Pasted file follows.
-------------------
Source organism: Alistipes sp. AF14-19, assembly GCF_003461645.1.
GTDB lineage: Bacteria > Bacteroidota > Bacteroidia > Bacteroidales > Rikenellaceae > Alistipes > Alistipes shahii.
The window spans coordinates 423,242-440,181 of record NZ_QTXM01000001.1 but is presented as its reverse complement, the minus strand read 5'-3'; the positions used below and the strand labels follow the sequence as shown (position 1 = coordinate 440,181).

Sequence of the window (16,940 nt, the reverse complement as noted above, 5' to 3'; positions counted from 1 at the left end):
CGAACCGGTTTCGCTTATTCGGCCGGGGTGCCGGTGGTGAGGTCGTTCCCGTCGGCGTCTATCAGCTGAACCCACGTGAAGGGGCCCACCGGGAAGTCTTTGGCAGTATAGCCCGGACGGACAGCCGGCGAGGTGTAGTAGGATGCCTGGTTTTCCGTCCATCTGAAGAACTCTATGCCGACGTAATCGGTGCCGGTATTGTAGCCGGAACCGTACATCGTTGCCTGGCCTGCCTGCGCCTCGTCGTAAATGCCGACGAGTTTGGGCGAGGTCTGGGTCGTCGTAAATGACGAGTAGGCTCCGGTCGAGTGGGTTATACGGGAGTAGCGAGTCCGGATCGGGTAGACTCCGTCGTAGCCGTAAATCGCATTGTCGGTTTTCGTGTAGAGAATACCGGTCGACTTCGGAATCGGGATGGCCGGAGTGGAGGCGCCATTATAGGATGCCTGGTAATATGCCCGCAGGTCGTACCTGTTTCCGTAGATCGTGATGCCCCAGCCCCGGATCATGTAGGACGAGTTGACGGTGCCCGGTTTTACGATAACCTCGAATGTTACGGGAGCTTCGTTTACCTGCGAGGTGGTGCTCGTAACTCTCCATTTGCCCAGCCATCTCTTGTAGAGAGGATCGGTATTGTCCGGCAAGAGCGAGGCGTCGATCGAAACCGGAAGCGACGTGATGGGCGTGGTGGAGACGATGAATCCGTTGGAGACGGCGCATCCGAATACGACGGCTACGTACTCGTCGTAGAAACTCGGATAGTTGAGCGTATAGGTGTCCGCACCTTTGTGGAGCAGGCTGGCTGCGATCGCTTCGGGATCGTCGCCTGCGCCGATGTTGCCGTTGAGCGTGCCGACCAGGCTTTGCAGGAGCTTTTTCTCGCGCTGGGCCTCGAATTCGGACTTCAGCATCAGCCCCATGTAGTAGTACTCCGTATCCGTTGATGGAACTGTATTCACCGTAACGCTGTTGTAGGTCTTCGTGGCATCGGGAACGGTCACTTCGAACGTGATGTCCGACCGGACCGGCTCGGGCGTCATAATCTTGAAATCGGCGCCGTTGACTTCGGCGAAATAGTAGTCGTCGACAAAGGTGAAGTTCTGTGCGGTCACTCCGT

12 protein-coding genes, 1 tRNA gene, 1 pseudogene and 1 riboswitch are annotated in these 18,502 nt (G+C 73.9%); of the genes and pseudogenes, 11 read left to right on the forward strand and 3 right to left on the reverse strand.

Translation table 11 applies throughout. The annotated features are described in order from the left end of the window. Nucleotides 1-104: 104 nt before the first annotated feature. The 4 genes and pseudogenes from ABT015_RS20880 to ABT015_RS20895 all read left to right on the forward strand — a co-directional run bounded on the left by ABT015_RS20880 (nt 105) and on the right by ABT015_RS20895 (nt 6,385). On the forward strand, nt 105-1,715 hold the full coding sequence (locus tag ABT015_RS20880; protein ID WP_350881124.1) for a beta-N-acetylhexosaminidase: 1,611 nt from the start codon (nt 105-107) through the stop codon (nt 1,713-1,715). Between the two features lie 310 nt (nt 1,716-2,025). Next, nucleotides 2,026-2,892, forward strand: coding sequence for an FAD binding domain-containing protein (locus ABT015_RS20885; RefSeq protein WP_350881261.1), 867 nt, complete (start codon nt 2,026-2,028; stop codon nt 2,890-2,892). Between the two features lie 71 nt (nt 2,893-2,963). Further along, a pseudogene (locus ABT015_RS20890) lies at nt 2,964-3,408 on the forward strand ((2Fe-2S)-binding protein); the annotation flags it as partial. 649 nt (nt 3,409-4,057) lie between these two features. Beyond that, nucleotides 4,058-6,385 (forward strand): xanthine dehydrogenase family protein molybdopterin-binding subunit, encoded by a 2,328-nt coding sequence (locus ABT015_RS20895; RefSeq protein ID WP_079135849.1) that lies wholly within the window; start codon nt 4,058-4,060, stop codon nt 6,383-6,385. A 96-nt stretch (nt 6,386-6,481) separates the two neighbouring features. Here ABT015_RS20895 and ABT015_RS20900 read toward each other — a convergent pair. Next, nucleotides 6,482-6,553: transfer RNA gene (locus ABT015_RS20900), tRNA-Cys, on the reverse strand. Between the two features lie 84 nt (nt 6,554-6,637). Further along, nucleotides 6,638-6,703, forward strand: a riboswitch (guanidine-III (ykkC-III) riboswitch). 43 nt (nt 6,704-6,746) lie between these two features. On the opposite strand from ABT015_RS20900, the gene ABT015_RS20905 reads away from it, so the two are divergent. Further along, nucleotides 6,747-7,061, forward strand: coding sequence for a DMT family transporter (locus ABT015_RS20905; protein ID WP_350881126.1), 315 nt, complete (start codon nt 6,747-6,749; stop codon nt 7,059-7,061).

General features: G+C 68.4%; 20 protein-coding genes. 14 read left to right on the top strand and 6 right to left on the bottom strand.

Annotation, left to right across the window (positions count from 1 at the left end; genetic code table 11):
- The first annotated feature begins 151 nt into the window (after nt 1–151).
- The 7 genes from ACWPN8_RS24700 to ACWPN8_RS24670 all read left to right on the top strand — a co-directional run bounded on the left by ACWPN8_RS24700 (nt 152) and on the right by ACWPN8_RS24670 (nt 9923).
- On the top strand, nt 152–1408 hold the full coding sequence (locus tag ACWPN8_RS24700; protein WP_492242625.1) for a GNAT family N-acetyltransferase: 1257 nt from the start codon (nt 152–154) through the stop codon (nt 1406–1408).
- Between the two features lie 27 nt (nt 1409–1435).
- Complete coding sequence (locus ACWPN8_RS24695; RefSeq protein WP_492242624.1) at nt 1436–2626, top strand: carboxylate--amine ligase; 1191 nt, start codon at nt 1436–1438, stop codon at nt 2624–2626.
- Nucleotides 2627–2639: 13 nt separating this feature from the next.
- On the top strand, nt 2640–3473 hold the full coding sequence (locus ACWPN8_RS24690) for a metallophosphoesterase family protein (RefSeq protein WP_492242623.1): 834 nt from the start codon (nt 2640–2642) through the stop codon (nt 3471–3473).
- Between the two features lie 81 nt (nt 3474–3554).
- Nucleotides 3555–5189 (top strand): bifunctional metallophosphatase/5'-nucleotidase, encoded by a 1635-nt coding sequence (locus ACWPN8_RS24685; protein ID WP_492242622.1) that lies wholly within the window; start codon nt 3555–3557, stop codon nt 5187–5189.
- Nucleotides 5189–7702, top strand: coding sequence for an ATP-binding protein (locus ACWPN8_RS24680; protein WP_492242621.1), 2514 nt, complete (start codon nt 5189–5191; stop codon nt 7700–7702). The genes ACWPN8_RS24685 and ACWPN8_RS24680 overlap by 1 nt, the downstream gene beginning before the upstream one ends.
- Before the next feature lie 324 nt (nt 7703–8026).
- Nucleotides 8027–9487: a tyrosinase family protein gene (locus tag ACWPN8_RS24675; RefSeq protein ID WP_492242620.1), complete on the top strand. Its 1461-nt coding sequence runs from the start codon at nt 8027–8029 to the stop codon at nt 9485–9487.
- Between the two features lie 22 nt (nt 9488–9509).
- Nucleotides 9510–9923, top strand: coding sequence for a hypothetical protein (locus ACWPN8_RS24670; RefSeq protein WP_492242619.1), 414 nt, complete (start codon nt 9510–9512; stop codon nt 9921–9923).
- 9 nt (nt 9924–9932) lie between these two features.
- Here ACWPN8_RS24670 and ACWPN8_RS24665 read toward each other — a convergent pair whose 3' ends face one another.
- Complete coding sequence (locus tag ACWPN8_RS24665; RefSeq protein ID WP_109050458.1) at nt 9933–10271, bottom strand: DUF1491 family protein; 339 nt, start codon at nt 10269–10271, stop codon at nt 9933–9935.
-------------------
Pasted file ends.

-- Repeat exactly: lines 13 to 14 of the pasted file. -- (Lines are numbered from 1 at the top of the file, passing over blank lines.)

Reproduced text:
- Between the two features lie 27 nt (nt 1409–1435).
- Complete coding sequence (locus ACWPN8_RS24695; RefSeq protein WP_492242624.1) at nt 1436–2626, top strand: carboxylate--amine ligase; 1191 nt, start codon at nt 1436–1438, stop codon at nt 2624–2626.